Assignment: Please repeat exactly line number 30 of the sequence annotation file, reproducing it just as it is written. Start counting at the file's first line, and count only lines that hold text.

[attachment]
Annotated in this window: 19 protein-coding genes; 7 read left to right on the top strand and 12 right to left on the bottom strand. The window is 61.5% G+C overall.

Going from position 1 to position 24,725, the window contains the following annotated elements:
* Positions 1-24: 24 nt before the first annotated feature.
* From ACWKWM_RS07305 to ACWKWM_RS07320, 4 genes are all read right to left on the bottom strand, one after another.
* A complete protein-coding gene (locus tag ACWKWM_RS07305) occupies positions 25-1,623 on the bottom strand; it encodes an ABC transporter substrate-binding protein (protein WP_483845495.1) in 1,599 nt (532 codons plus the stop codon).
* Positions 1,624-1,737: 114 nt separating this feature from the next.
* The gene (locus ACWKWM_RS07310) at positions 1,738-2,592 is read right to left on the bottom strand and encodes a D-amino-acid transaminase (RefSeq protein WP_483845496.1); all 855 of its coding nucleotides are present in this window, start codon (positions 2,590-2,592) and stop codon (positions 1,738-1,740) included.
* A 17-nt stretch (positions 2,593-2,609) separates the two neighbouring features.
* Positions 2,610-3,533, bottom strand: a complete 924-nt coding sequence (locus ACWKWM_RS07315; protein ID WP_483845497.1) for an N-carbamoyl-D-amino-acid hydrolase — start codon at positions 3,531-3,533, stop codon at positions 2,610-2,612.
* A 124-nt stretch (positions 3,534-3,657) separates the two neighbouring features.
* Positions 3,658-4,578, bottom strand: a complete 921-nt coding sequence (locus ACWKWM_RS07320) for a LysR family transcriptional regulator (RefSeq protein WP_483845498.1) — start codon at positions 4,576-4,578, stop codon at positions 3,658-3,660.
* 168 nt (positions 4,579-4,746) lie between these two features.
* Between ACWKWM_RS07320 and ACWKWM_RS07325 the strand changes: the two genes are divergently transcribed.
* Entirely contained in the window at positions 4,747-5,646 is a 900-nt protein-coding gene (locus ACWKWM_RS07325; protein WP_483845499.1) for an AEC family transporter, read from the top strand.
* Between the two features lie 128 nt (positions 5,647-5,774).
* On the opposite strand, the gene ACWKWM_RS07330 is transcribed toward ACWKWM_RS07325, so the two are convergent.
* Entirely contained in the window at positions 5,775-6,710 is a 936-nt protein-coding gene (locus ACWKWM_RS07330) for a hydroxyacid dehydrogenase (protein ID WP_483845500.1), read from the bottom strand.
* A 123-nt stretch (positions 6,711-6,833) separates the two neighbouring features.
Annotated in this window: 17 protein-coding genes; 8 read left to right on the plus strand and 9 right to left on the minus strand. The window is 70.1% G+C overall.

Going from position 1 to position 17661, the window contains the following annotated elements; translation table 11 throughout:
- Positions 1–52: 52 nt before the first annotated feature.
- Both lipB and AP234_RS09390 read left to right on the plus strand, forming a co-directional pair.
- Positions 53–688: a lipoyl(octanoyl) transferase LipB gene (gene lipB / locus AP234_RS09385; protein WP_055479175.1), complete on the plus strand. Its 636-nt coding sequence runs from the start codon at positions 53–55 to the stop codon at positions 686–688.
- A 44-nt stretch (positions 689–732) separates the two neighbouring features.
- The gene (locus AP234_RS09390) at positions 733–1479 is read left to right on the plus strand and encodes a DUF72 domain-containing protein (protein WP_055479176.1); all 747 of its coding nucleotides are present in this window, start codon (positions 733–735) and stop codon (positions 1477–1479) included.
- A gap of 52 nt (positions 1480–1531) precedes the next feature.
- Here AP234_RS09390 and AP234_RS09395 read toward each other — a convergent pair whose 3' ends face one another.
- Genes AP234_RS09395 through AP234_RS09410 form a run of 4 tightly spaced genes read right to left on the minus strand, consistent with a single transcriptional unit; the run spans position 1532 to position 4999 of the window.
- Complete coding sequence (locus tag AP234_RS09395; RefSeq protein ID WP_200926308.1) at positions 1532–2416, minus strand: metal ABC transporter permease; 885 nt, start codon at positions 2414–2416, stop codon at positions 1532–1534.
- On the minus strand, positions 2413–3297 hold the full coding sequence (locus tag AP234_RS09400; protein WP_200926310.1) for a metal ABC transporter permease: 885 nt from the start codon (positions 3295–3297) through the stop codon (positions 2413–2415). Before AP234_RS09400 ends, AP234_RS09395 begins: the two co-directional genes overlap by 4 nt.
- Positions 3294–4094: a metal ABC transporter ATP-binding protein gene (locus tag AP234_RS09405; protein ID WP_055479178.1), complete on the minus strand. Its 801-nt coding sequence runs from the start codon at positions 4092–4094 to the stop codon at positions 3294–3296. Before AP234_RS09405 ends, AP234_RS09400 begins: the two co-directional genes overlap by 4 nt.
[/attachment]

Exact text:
- On the minus strand, positions 2413–3297 hold the full coding sequence (locus tag AP234_RS09400; protein WP_200926310.1) for a metal ABC transporter permease: 885 nt from the start codon (positions 3295–3297) through the stop codon (positions 2413–2415). Before AP234_RS09400 ends, AP234_RS09395 begins: the two co-directional genes overlap by 4 nt.